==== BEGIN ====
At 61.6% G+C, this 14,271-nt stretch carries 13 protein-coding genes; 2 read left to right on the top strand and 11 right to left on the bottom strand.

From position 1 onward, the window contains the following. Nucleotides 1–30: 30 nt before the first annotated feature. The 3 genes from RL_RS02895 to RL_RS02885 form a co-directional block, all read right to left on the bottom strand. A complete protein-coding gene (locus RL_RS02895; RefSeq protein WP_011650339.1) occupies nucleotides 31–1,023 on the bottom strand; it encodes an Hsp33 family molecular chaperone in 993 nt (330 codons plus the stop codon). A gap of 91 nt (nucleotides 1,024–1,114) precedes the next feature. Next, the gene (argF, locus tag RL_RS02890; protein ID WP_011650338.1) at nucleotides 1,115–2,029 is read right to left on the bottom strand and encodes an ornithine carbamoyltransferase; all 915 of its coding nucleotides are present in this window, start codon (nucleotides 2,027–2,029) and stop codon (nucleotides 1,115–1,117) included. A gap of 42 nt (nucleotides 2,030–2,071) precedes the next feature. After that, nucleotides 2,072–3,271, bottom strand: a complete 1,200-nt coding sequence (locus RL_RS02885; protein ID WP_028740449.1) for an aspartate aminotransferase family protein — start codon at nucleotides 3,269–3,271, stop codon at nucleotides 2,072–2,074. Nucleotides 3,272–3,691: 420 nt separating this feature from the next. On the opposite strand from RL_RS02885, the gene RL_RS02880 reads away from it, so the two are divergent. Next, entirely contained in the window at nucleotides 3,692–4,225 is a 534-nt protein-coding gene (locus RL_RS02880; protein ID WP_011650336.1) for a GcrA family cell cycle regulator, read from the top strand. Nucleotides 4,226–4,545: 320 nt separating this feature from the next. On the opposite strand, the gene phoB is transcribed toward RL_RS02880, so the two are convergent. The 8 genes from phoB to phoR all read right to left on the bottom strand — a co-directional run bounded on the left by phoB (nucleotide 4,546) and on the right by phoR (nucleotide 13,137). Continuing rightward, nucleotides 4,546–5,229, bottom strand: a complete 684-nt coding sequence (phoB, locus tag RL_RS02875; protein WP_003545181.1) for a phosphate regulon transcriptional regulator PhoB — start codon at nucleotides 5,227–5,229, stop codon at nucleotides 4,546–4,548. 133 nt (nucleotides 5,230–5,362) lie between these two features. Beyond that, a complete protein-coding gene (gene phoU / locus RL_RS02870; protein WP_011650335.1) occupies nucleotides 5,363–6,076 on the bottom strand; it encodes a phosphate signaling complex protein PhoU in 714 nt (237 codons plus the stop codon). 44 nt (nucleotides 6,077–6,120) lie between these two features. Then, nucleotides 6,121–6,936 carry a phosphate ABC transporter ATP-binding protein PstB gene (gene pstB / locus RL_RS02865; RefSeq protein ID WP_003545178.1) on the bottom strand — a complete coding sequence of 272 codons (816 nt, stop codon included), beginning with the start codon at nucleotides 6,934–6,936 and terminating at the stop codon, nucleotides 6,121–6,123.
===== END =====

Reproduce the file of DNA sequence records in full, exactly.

At 61.6% G+C, this 14,271-nt stretch carries 13 protein-coding genes; 2 read left to right on the top strand and 11 right to left on the bottom strand.

From position 1 onward, the window contains the following. Nucleotides 1–30: 30 nt before the first annotated feature. The 3 genes from RL_RS02895 to RL_RS02885 form a co-directional block, all read right to left on the bottom strand. A complete protein-coding gene (locus RL_RS02895; RefSeq protein WP_011650339.1) occupies nucleotides 31–1,023 on the bottom strand; it encodes an Hsp33 family molecular chaperone in 993 nt (330 codons plus the stop codon). A gap of 91 nt (nucleotides 1,024–1,114) precedes the next feature. Next, the gene (argF, locus tag RL_RS02890; protein ID WP_011650338.1) at nucleotides 1,115–2,029 is read right to left on the bottom strand and encodes an ornithine carbamoyltransferase; all 915 of its coding nucleotides are present in this window, start codon (nucleotides 2,027–2,029) and stop codon (nucleotides 1,115–1,117) included. A gap of 42 nt (nucleotides 2,030–2,071) precedes the next feature. After that, nucleotides 2,072–3,271, bottom strand: a complete 1,200-nt coding sequence (locus RL_RS02885; protein ID WP_028740449.1) for an aspartate aminotransferase family protein — start codon at nucleotides 3,269–3,271, stop codon at nucleotides 2,072–2,074. Nucleotides 3,272–3,691: 420 nt separating this feature from the next. On the opposite strand from RL_RS02885, the gene RL_RS02880 reads away from it, so the two are divergent. Next, entirely contained in the window at nucleotides 3,692–4,225 is a 534-nt protein-coding gene (locus RL_RS02880; protein ID WP_011650336.1) for a GcrA family cell cycle regulator, read from the top strand. Nucleotides 4,226–4,545: 320 nt separating this feature from the next. On the opposite strand, the gene phoB is transcribed toward RL_RS02880, so the two are convergent. The 8 genes from phoB to phoR all read right to left on the bottom strand — a co-directional run bounded on the left by phoB (nucleotide 4,546) and on the right by phoR (nucleotide 13,137). Continuing rightward, nucleotides 4,546–5,229, bottom strand: a complete 684-nt coding sequence (phoB, locus tag RL_RS02875; protein WP_003545181.1) for a phosphate regulon transcriptional regulator PhoB — start codon at nucleotides 5,227–5,229, stop codon at nucleotides 4,546–4,548. 133 nt (nucleotides 5,230–5,362) lie between these two features. Beyond that, a complete protein-coding gene (gene phoU / locus RL_RS02870; protein WP_011650335.1) occupies nucleotides 5,363–6,076 on the bottom strand; it encodes a phosphate signaling complex protein PhoU in 714 nt (237 codons plus the stop codon). 44 nt (nucleotides 6,077–6,120) lie between these two features. Then, nucleotides 6,121–6,936 carry a phosphate ABC transporter ATP-binding protein PstB gene (gene pstB / locus RL_RS02865; RefSeq protein ID WP_003545178.1) on the bottom strand — a complete coding sequence of 272 codons (816 nt, stop codon included), beginning with the start codon at nucleotides 6,934–6,936 and terminating at the stop codon, nucleotides 6,121–6,123.